4.5~ Wow, this was one of those short sneaky books that you devour in a day and then can’t stop thinking about. At about 130 pages SUNRISE ON KUSATSU HARBOUR has a huge story to tell and with about 200 more pages it would have been an epic read. As it stands though it felt rushed and important events that I would love to have read about in greater detail were glazed over. However the narration style almost dictates this as it is the retelling of a story from a third person and the underlying message does still manage to shine thorough.
Sunrise is a frightening, tragic and haunting story of star crossed lovers. Encompassing love and hate, revenge and prejudice but most of all forgiveness. It’s a small book with a big message and a twist at the end that will really leave you wondering. I also think that this book would make for a fantastic movie, regardless I’m just glad I found it.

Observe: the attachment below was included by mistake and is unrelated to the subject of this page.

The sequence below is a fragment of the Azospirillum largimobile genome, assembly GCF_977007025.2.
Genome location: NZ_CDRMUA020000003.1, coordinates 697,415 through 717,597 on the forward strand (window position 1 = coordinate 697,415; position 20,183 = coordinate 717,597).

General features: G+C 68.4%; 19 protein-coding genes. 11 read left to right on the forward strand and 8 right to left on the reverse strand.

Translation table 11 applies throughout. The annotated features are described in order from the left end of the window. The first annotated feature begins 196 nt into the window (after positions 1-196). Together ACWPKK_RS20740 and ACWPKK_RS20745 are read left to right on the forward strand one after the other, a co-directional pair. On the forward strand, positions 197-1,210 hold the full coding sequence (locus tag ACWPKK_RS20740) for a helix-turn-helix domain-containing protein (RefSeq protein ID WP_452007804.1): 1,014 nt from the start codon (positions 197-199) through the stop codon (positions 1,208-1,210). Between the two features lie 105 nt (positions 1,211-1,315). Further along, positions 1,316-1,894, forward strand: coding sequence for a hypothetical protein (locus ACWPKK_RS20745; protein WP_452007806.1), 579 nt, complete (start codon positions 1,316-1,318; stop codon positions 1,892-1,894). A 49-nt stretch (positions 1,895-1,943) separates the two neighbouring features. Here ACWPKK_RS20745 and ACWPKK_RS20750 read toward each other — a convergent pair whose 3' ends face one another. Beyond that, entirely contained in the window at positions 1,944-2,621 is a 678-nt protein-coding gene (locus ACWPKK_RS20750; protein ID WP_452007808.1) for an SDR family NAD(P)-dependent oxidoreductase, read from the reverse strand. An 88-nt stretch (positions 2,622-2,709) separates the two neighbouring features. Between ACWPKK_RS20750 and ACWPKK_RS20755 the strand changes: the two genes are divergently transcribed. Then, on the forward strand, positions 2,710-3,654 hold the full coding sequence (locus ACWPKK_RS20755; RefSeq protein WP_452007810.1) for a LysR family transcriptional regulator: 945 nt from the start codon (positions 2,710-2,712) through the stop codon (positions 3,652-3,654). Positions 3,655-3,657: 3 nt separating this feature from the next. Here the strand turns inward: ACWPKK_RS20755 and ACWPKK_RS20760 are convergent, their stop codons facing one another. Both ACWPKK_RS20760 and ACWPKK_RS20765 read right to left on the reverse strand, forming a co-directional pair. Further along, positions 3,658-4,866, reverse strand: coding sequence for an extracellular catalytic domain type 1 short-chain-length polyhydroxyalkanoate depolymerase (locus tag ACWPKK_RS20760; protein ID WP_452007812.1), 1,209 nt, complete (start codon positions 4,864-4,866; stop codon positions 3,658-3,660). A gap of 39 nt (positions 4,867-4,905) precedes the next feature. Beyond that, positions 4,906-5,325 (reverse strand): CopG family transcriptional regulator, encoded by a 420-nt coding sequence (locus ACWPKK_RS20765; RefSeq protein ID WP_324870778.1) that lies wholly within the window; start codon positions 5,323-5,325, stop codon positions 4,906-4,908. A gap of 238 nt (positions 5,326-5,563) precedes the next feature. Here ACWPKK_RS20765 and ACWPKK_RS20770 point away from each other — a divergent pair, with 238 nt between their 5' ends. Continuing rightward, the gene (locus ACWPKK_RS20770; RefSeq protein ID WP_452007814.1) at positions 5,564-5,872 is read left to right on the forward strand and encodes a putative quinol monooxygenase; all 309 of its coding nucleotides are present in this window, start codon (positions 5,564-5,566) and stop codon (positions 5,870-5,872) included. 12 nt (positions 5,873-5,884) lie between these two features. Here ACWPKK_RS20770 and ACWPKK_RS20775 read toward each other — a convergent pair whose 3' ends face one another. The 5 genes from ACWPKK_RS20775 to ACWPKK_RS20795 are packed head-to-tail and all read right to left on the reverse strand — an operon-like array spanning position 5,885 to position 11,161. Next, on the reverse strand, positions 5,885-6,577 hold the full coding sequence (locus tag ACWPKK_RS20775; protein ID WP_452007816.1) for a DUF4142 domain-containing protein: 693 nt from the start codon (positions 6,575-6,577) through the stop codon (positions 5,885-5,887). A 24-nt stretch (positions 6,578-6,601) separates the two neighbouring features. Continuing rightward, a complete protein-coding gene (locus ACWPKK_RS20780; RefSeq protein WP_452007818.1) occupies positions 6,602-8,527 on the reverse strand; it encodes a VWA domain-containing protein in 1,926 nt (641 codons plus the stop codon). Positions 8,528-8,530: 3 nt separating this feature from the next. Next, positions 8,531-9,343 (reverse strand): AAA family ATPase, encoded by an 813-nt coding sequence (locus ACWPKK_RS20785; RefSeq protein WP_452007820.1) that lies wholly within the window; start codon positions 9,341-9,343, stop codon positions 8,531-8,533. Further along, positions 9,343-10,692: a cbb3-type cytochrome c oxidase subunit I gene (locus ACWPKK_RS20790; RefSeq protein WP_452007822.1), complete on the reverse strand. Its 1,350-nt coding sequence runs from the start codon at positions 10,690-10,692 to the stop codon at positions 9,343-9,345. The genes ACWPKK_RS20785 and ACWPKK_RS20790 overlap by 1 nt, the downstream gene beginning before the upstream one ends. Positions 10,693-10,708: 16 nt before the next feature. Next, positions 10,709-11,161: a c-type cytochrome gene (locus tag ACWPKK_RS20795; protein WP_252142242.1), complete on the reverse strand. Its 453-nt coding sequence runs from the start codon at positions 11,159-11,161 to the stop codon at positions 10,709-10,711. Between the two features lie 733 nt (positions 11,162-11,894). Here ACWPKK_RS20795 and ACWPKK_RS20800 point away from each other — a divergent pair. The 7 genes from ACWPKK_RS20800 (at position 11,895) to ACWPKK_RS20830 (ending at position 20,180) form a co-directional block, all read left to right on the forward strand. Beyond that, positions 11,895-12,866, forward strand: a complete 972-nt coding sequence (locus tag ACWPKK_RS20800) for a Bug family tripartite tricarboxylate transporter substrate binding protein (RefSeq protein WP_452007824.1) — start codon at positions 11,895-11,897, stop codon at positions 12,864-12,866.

We begin with a man finding a video tape at a garage sale. Instead of the tape containing the movie he was expecting it instead shows the confession of an older Japanese man. And so our story begins with the writer of this tale telling us Meiko’s story via the video diary. Taking us back to Japan during the 2nd world war where we watch a young couple fall in love and make plans for a promising future together. One fateful day our hero Meiko is called to serve in the army, he pledges his undying love to his girlfriend Tori on Kusatsu beach, vowing to always be true to her and return and get married as soon as Japan wins the war. Meiko then leaves his peaceful village in Hiroshima to help create biological weapons for the war effort.